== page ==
SU‐E‐T‐519: Reduction of Matching Errors Due to Variations of Breathing Patterns in Gated Breast Treatments
Van Den Heuvel F., Petillion S., Crijns W., de Kerf G., Haustermans K., Sweldens C., Weltens C.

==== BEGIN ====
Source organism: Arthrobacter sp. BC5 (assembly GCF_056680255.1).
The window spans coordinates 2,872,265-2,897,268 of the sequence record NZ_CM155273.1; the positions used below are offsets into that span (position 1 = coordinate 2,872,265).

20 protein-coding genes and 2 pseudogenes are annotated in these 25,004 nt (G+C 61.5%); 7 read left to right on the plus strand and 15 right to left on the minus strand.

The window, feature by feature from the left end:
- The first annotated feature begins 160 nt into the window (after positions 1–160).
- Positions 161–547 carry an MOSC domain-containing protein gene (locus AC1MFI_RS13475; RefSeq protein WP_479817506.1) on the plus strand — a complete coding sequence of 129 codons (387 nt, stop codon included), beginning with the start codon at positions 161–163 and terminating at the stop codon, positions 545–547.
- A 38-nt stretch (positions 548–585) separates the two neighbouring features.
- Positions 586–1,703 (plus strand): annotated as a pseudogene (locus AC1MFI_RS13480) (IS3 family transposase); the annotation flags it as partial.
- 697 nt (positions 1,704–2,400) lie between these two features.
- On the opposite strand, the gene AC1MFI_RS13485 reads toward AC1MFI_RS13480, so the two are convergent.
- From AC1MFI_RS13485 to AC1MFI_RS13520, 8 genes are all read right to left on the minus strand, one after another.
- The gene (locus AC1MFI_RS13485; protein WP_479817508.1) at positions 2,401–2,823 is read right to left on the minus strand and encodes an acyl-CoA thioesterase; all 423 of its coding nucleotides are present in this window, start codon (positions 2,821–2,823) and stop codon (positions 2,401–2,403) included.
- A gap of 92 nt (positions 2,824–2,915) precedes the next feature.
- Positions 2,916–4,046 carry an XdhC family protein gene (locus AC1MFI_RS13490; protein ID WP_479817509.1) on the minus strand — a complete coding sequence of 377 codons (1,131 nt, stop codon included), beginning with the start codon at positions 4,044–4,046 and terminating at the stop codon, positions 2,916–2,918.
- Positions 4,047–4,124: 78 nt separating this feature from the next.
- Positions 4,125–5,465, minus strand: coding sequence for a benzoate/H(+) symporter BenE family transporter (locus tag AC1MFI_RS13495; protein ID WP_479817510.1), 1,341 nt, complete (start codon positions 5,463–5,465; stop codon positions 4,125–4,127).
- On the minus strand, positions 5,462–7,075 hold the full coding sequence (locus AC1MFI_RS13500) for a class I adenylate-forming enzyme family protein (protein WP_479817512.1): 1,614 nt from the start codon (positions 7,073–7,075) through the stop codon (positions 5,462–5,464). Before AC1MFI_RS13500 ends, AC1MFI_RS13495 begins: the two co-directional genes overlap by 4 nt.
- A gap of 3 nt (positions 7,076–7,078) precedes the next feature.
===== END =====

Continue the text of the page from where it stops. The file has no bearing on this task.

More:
Purpose: To evaluate and quantify dose errors in gated breast treatments due to mismatch of adjacent fields caused by variations in the patients' breathing patterns. Methods: a) Experiment: An EBT‐II GaF‐chromic film was positioned in a stack or water equivalent material (RW3). A treatment, gated using the Varian RPM system, was delivered using two matched 6MV half beams. One anterior (upper) and one lateral (lower). The gating phantom allowed movement perpendicular to the match line. Subsequently, the amplitude of the breathing motion was reduced with 2mm. The films for both irradiations were analyzed yielding absolute dose. b) Mathematical Model: A mathematical model based on Cauchy distributions was developed to model the penumbra of a half beam blocked field and the errors in matching them. The mean parameters of the function are a shape parameter gamma, quantifying the slope, and a positioning parameter. Results: The experiment showed a region of under dosage of 17%. The mathematical model applied to a 6MV half beam yielded a good fit with a gamma of 0.387(±0.006). The model resulted in a calculated penumbra of 1.06cm while the measured penumbra was 1.02cm. Entering the data from the gated treatment in the model yielded an error level of 16.09%. The shape parameter needed to reduce the error of this particular treatment to a level of 3% yielded a penumbra of at least 5.83cm. Conclusions: We have shown that it is possible to correct for matching problems by increasing the penumbra and optimize the increase as a function of the errors detected. The errors introduced here are exceedingly large, due to the limitations with which the amplitude variable could be adjusted in our phantom. In a follow up we expect to analyze the clinically more relevant breathing pattern variations of our current breast‐only cohort. © 2011, American Association of Physicists in Medicine. All rights reserved.